The tighter the better.
The sheerer, the sexier.
The lesser, the freer.
And the more sexual innuendos? Seemed like the better.
Growing up as a child of generation Z, I saw fashion as a symbol of liberation from labels. It was an outlet for the creativity of the world to unleash and take on the world by a storm. It was not just mere pieces of clothes that went up and down the runway, but it is a perception of another individual coming to life. We are witnessing the embodiment of beauty in it’s subjective form.
Over the years, what we see on runways, and what we see as fashion has been influenced by many different factors. Several things have been much louder at making their statement on fashion photography and on runway displays. These include displays of eroticism, kinks, fetishes, seduction, and ofcourse, sex.
Reinvention of sex on a runway or the front page of a magazine was not a new thing. Big brand names like tom ford, prada, Yves Saint Laurent, Gucci have made some very controversial headlines for their sexual play in fashion. Luxury brands are still continuing to sexify a major part of the fashion world. Some of their advertisements, campaigns and clothes even got banned in several parts of the world, and some are still banned because sex is not always a selling point.
However, sex toys Malaysia is a major selling point in the western world. The western perception of fashion is heavily integrated with their own perceptions of sex and gender. It has become difficult to separate the notions of sex from the world of fashion. But, what the world perceives as sexy or rather obscene might be very different from what the world considers sexy. Just like beauty, sex is subjective. Obscenity is corresponding to the same ideal as well.
The runway is where many brands took to making loud noises and attention with their showcase of nudity and sexual imagery. Perhaps, looking back in time, this was not something that began in the early 2000s or late 90s. The evolution of sex with fashion may have begun since the sexual revolution of 1970s, where the world took sexual liberation to the street and politics. Europeans and Americans were at the front line of the sexual liberation movement. From sex toy museums to erotic art to eroticism on runways, people used every opportunity to voice out their sexual liberation.
Inspite of some noble intentions of sexual liberation, sex and fashion has not always panned out to be good in the world. Especially in the early 70s to 90s. The 1970s were also a time where women were pushing for their voices to be heard. Sexual liberation was used by women as a turning point in the world of feminism. Some say fashion did worsen the position of women in the 70s, but others say it was a work of progress in desexualizing women. Many designers took it to their creative outlets to directly engage with the world by mixing labels and breaking the stereotypes of the so-called “feminine” fashion. On the other hand, many misogynistic designers in fashion also used sex, simply to sell. To objectify women rather than celebrate women in sexy clothes.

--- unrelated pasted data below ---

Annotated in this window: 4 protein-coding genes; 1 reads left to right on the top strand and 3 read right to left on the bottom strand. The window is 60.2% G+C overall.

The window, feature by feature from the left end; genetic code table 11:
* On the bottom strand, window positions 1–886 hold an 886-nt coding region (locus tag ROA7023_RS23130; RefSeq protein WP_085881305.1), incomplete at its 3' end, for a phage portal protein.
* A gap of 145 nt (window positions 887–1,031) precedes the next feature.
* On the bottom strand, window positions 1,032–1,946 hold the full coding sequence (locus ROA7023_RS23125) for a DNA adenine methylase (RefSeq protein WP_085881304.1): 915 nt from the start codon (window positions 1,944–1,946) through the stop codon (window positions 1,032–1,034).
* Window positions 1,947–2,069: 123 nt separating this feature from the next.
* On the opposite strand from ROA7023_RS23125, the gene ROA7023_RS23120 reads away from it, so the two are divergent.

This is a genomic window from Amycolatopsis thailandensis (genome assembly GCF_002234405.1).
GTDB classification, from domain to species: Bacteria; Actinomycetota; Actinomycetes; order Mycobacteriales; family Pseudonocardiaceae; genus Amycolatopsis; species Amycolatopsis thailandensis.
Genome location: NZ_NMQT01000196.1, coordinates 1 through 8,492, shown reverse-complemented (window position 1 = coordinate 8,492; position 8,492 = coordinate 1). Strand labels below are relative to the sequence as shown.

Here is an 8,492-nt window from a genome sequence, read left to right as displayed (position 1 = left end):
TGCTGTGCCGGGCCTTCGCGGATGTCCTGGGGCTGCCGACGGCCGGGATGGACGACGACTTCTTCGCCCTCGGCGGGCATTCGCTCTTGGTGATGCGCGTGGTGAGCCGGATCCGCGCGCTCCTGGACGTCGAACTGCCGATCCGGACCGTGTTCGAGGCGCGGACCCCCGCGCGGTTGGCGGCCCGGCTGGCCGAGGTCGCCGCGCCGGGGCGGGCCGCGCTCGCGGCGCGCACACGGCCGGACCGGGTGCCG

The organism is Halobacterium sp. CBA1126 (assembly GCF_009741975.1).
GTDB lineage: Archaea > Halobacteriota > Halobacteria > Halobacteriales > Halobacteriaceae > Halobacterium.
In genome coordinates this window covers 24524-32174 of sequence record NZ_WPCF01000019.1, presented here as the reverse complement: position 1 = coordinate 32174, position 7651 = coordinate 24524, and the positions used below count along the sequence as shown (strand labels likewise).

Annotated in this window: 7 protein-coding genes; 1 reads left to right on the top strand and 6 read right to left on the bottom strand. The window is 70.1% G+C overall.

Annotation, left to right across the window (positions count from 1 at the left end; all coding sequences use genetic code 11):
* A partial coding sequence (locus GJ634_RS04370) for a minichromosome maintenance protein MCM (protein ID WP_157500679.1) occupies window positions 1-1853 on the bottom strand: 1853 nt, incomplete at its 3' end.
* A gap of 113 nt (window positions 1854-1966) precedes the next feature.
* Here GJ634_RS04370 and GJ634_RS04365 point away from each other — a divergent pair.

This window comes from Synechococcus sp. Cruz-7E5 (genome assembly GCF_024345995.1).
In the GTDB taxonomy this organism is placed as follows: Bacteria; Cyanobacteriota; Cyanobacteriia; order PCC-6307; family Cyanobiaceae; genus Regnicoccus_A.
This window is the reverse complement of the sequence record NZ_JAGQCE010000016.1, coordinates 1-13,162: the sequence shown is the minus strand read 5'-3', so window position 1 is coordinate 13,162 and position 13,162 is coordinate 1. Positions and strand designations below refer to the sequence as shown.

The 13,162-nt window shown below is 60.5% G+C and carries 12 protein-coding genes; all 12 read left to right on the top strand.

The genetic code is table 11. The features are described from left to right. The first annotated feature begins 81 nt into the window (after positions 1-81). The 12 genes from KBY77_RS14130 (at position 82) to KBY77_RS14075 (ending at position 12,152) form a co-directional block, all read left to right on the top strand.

Women in the seventies faced a lot of hardship, solely because they were women born in an oppressive period. They lived in times where people collectively experienced coercion from men, consistent objectification, sexual abuse and the martyrdom of the male gaze and lust. So many wonder if runway and fashion shows laced with sex appeals did good or bad for the world of women?
Not only for women, but also for all genders across the world. The hypersexuality supported by the fashion world may never be truly iconic as much as we would like to believe so. It didn’t give the world sexual freedom, or maybe it did. Perhaps the current age of fashion and runways have the answer.
Progression Of Sex And Fashion
After years of thigh high boots, fishnet, ice cream licking on stage, explicit homoeroticism on runways, portrayals of sex symbols, unnerving combinations of pornography and fashion, and fixations on sinisterly sexual undertones in fashion photography, the world has decided to slowly change.
Change, does not mean sex and fashion is departing it’s way. In fact sex is very much in the picture, but the meaning of sexuality in fashion is changing. In today’s fashion design world, bringing sex to the table generally means we are bringing desexualisation of women and putting art on the table.
No, we are not talking about the time when Megan Fox was sexualised to the point she was harassed in the media and the industry. We are also not talking about the age and time when Janet Jackson was shamed for accidentally showing a little nipple during the super bowl 2010. We are talking about how much more recent years are using sex to have a more progressive and inclusive stance in the fashion world.
We are also talking about how fashion labels are revolutionising the industry to actually show the world that sexual freedom is perfectly okay. Instead of focusing on using sex to sell in fashion, designers and brands are making changes to embrace the fact both modesty and sex appeal can be equally empowering.
For example, Fenty showed a clear example of what it is like to include sex appeal in a lingerie show in way that was not demeaning to gender, age and sizes. The 2020 Savage x Fenty lingerie showed the world that mixing fashion with sex does not have to consistently dehumanize women. Versace on the other hand used elements of bondage to make an overwhelming case against the shame and taboo surrounding various sexual kinks. They tastefully made leather and straps look beautiful and seamless.
Sex appeal is powerful enough to make statements and influence decisions in the fashion world. It is used as a platform when we have no voice. And it is used to normalize what we already should be normalizing. More importantly it is used to equally embrace sexualities of all genders instead of “using sex to sell”.